For better stopping power the Tucson’s brake rotors are larger than those on the Encore GX:
For better traction, the Tucson Sport’s tires are larger than the largest tires available on the Encore GX (245/45R19 vs. 225/55R18).
The Tucson Sport’s tires provide better handling because they have a lower 45 series profile (height to width ratio) that provides a stiffer sidewall than the Encore GX’s 55 series tires.
For better ride, handling and brake cooling the Tucson Sport has standard 19-inch wheels. The Encore GX’s largest wheels are only 18-inches.
For superior ride and handling, the Hyundai Tucson has fully independent front and rear suspensions. An independent suspension allows the wheels to follow the road at the best angle for gripping the pavement, without compromising ride comfort. The Buick Encore GX has a rear torsion beam axle, with a semi-independent rear suspension.
The Tucson has standard front and rear stabilizer bars, which help keep the Tucson flat and controlled during cornering. The Encore GX’s suspension doesn’t offer a rear stabilizer bar.
For a smoother ride and more stable handling, the Tucson’s wheelbase is 2.9 inches longer than on the Encore GX (105.1 inches vs. 102.2 inches).
For better handling and stability, the average track (width between the wheels) on the Tucson is 2.1 inches wider in the front and 1.8 inches wider in the rear than the track on the Encore GX.
For better maneuverability, the Tucson’s turning circle is 2.5 feet tighter than the Encore GX’s (34.9 feet vs. 37.4 feet).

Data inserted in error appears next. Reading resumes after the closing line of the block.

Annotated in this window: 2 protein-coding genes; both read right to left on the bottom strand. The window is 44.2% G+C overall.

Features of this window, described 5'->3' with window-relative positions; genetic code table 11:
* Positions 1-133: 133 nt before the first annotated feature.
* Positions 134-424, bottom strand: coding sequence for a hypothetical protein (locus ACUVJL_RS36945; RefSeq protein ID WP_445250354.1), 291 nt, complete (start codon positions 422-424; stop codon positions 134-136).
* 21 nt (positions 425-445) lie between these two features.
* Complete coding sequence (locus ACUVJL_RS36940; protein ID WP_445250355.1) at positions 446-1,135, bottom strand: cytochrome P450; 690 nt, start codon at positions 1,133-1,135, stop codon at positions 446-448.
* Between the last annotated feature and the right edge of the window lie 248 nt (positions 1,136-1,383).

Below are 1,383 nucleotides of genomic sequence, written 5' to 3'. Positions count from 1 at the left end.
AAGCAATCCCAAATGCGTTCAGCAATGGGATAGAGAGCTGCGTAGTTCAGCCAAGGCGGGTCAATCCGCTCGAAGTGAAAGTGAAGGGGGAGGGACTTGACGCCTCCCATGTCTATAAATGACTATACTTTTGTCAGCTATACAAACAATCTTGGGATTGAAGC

The Tucson has .6 inches more front legroom, 3.7 inches more front hip room, 1.7 inches more front shoulder room, 1.1 inches more rear headroom, 2.2 inches more rear legroom, 7 inches more rear hip room and 1.9 inches more rear shoulder room than the Encore GX.
For enhanced passenger comfort on long trips the Tucson’s rear seats recline. The Encore GX’s rear seats don’t recline.
The Tucson has a much larger cargo volume with its rear seat up than the Encore GX with its rear seat up (31 vs. 23.5 cubic feet). The Tucson has a much larger cargo volume with its rear seat folded than the Encore GX with its rear seat folded (61.9 vs. 50.2 cubic feet).
The Tucson’s standard towing capacity is much higher than the Encore GX’s (1500 vs. 1000 pounds). Maximum trailer towing in the Buick Encore GX is only 1000 pounds. The Tucson offers up to a 2000 lbs. towing capacity.
To help drivers see further while navigating curves, the Tucson Limited offers optional adaptive headlights to illuminate around corners automatically by reading vehicle speed and steering wheel angle. The Encore GX doesn’t offer cornering lights.
Both the Tucson and the Encore GX offer available heated front seats. The Tucson Ultimate also has standard heated rear seats to keep those passengers extremely comfortable in the winter. Heated rear seats aren’t available in the Encore GX.
Standard air-conditioned seats in the Tucson Ultimate keep the driver and front passenger comfortable and take the sting out of hot seats in Summer. The Encore GX doesn’t offer air-conditioned seats.
Both the Tucson and the Encore GX offer rear vents. For greater rear passenger comfort, the Tucson SEL/Sport/Limited/Ultimate has standard rear air conditioning vents to keep rear occupants cool in summer or warm in winter. The Encore GX doesn’t offer rear air conditioning vents, only heat vents.
The Car Book by Jack Gillis recommends the Hyundai Tucson, based on economy, maintenance, safety and complaint levels.
The Hyundai Tucson outsold the Buick Encore by 34% during 2019.
© 1991-2018 Advanta-STAR Automotive Research. All rights reserved.